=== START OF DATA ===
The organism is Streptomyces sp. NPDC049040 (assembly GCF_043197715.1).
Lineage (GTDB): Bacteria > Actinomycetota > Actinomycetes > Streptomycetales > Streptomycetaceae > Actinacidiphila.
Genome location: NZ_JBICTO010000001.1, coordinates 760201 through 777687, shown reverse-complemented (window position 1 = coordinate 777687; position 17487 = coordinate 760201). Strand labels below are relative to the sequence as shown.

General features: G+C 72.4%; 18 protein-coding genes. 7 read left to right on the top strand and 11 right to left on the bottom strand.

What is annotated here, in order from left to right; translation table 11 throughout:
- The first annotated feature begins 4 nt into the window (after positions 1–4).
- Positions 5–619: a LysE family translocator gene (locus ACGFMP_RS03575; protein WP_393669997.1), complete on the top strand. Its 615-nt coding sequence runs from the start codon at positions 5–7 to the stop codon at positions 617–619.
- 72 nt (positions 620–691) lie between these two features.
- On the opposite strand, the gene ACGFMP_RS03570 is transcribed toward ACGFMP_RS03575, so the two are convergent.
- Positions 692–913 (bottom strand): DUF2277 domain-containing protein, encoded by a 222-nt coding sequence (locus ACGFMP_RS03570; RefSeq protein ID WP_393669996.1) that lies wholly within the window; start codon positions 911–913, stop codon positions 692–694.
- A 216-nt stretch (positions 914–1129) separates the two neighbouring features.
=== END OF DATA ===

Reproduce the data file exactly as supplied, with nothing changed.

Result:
The organism is Streptomyces sp. NPDC049040 (assembly GCF_043197715.1).
Lineage (GTDB): Bacteria > Actinomycetota > Actinomycetes > Streptomycetales > Streptomycetaceae > Actinacidiphila.
Genome location: NZ_JBICTO010000001.1, coordinates 760201 through 777687, shown reverse-complemented (window position 1 = coordinate 777687; position 17487 = coordinate 760201). Strand labels below are relative to the sequence as shown.

General features: G+C 72.4%; 18 protein-coding genes. 7 read left to right on the top strand and 11 right to left on the bottom strand.

What is annotated here, in order from left to right; translation table 11 throughout:
- The first annotated feature begins 4 nt into the window (after positions 1–4).
- Positions 5–619: a LysE family translocator gene (locus ACGFMP_RS03575; protein WP_393669997.1), complete on the top strand. Its 615-nt coding sequence runs from the start codon at positions 5–7 to the stop codon at positions 617–619.
- 72 nt (positions 620–691) lie between these two features.
- On the opposite strand, the gene ACGFMP_RS03570 is transcribed toward ACGFMP_RS03575, so the two are convergent.
- Positions 692–913 (bottom strand): DUF2277 domain-containing protein, encoded by a 222-nt coding sequence (locus ACGFMP_RS03570; RefSeq protein ID WP_393669996.1) that lies wholly within the window; start codon positions 911–913, stop codon positions 692–694.
- A 216-nt stretch (positions 914–1129) separates the two neighbouring features.